The most sensible argument made against the COVID-19 vaccines is that we don’t have enough long-term safety data. (The original argument was that they were developed too quickly, but that was a false argument from the start. Years of advance research laid the groundwork for COVID-19 vaccine development.) But with hundreds of millions of doses given — and only extremely rare serious side effects seen — the safety of the vaccines being given in the United States is unquestioned. Pregnant women can get vaccinated, and there is no evidence any of these vaccines affect fertility.

True anti-vaxxers are a lost cause. They are crazy. You can’t reason with a conspiracy theorist. But there are many honest folk who have heard so much misinformation that they either don’t know what to believe or just can’t get rid of their doubt. These are the people who need to step up and take responsibility for more than just themselves. Otherwise, we are left with pure selfishness. Rosie would not approve.

Though vaccine hesitancy is seen across the nation, rural and conservative areas are the worst. Once again, as with almost every health metric from smoking to obesity, from education level to income, rural America comes in last.

One may have different political beliefs and still unite in caring for the poor, the vulnerable, the least of these. Love and justice demand it.

The New York Times argues vaccine hesitancy isn’t a knowledge problem; it is about gut beliefs or “moral intuitions.” Vaccine hesitancy among evangelical Christians is pathetically high. What amazes me is that the folks who claim the moral high ground and purport to be concerned for the eternal welfare of others apparently don’t care enough about others’ lives here on earth to take a simple shot.

So, for the freedom loving, anti-big government individualists out there, hear me: You can mistrust authority and love your neighbor. You can hate Dr. Anthony Fauci and still protect your grandmother. You say you love your country? Then protect her and end this pandemic.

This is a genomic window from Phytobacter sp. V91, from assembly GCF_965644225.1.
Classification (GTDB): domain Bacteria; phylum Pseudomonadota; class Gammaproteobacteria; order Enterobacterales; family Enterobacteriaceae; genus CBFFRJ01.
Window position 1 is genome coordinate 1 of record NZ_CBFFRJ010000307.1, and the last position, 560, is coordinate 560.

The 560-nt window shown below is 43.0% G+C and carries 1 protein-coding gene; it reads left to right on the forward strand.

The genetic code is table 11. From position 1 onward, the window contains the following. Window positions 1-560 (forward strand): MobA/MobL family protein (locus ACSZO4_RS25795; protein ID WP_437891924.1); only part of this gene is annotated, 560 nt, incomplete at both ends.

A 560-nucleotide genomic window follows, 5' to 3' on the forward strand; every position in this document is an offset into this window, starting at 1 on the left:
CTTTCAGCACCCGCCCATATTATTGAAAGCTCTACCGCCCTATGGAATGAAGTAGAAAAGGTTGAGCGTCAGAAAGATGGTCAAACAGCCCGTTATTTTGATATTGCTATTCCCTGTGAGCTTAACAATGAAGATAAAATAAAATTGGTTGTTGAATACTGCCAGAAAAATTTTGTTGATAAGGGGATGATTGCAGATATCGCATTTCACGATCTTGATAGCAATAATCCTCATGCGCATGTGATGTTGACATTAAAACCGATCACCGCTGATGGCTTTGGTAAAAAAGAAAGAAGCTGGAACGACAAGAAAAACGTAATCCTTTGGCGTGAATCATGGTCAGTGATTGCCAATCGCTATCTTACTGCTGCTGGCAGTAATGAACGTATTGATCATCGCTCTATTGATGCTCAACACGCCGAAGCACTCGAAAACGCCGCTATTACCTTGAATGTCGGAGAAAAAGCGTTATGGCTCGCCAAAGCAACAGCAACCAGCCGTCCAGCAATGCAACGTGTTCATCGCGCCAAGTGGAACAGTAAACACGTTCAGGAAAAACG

It boils down to “where your treasure is.” Is your core motivation the “moral preference for liberty and individual rights,” or is it “love your neighbor as yourself?” Maybe one choice honors both. Rosie the Riveter rolled up her sleeve. So did Saint Dolly. You should, too.

Specialty Foods Global Market Report 2021: COVID 19 Growth

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New York, May 07, 2021 (GLOBE NEWSWIRE) — Reportlinker.com announces the release of the report “Specialty Foods Global Market Report 2021: COVID 19 Growth And Change to 2030” – https://www.reportlinker.com/p06070252/?utm_source=GNW

The global specialty foods market is expected grow from $138.79 billion in 2020 to $161.52 billion in 2021 at a compound annual growth rate (CAGR) of 16.4%. The growth is mainly due to the companies resuming their operations and adapting to the new normal while recovering from the COVID-19 impact, which had earlier led to restrictive containment measures involving social distancing, remote working, and the closure of commercial activities that resulted in operational challenges. The market is expected to reach $247.2 billion in 2025 at a CAGR of 11%.

The market for specialty foods consists of sales of specialty foods and their related services. Specialty foods are made from high quality ingredients and have limited distribution with unique or beautiful packaging. The specialty foods consist of cheese & plant-based cheese, non-RTD cocoa and coffee, refrigerated and frozen poultry/seafood/meat, yogurt, candy, pretzels/snacks/chips, bread & baked goods, and others

The growth in the number of millennials preferring at-home and healthy meals coupled with growing interest in having nutritious food for a healthy lifestyle is increasing the demand for specialty foods.According to Specialty Foods Association (SFA), millennials are twice likely to plan at-home meals and giving high preferences for specialty products to create interesting and healthy eating experiences.

Moreover, according to the research from the NDP Group in 2019, millennials, gen X, and baby boomers are expected to eat more meals at home. Thus, growth in at-home cooking activities of millennials and preferences for healthy foods is anticipated to boost the revenue for specialty foods market over the forthcoming years.

The high cost of specialty food is likely to hinder the growth of the specialty foods market during the period.Specialty foods are made from high-quality ingredients such as gluten-free, non-GMO, and ingredients rich in vitamins and minerals, thus include a higher cost of raw materials.

According to specialty foods association, the high cost of ingredients, certifications, and production is increasing the prices of specialty foods making it unaffordable for the large group of the populace. Therefore, the high cost of specialty foods is predicted to hinder the growth of the specialty foods market during the forecast period.